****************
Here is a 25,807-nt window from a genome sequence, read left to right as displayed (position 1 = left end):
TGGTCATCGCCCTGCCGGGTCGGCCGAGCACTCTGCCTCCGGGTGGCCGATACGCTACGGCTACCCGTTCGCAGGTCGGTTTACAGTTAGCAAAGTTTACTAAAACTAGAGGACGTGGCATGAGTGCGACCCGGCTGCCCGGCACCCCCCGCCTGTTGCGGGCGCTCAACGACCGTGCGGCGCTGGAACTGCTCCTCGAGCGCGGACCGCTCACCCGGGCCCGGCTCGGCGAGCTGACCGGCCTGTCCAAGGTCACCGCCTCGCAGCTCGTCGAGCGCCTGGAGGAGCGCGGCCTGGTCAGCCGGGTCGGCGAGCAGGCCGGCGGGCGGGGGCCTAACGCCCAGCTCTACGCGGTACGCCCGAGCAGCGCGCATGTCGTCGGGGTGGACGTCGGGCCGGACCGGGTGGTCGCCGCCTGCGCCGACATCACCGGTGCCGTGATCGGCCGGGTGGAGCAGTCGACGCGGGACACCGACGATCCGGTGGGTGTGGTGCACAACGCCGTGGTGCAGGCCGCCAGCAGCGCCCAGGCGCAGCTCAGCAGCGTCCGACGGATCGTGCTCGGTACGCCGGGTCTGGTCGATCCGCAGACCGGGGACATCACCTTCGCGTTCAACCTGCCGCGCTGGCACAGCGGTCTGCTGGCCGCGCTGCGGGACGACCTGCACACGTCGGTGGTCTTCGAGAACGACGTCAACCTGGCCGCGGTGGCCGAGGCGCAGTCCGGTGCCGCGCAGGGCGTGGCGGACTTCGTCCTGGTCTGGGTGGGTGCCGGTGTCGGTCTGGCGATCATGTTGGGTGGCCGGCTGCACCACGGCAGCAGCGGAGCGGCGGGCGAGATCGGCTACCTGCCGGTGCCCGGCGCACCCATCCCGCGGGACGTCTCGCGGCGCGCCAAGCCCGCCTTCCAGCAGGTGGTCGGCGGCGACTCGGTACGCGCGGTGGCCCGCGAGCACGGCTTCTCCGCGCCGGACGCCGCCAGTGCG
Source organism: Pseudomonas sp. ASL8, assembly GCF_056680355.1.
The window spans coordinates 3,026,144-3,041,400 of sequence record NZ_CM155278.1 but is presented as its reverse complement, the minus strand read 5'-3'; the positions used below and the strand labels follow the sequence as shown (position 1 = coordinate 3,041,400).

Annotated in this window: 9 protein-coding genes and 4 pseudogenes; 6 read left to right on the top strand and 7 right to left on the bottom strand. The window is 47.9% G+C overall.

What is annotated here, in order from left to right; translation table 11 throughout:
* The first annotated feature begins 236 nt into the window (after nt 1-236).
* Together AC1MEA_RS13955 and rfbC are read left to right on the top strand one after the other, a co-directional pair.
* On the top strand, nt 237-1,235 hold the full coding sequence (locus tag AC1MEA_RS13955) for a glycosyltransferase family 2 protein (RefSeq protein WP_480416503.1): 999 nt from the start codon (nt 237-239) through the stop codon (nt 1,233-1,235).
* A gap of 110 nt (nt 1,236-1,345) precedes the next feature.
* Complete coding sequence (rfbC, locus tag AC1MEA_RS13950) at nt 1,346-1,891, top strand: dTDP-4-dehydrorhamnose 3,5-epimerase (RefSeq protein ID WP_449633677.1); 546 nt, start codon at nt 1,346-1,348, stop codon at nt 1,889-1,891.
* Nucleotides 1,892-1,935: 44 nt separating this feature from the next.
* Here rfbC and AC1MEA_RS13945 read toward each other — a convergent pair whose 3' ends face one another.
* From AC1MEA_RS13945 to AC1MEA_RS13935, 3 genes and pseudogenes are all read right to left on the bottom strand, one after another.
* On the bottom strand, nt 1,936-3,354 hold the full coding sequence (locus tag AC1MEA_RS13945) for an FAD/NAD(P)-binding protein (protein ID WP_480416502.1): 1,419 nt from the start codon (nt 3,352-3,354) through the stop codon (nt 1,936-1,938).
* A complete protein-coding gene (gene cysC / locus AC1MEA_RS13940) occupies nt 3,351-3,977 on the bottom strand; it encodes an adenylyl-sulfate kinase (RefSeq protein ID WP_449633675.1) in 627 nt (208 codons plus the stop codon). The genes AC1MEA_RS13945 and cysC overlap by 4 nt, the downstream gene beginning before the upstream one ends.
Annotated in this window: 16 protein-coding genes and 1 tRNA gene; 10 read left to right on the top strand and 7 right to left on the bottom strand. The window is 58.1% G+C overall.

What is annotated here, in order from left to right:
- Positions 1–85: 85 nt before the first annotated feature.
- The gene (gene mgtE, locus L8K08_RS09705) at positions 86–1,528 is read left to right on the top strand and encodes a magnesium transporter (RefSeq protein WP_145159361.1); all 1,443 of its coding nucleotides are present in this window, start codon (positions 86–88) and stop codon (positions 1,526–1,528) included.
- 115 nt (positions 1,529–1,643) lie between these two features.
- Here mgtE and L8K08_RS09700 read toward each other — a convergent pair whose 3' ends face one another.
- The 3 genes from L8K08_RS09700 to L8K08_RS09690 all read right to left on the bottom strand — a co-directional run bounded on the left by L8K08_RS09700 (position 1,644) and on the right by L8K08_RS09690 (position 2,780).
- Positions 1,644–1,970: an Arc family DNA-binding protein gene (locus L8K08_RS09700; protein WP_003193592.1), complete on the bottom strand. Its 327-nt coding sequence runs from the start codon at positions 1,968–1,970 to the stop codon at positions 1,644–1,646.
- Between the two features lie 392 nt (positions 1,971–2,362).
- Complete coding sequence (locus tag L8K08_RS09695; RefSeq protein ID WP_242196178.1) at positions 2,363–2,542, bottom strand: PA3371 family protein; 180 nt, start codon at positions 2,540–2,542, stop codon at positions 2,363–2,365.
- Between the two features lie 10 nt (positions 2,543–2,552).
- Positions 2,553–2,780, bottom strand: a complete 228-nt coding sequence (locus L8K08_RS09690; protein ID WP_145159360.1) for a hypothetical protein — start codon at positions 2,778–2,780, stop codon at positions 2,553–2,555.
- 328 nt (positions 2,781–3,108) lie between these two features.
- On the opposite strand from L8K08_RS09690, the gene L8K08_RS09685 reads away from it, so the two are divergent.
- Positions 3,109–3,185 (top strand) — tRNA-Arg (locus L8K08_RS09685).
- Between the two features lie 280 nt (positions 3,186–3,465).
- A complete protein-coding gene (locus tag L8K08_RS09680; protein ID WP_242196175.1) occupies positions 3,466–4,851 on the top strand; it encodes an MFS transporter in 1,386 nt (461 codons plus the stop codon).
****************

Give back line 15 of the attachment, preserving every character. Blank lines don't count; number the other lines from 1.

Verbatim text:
* On the bottom strand, nt 1,936-3,354 hold the full coding sequence (locus tag AC1MEA_RS13945) for an FAD/NAD(P)-binding protein (protein ID WP_480416502.1): 1,419 nt from the start codon (nt 3,352-3,354) through the stop codon (nt 1,936-1,938).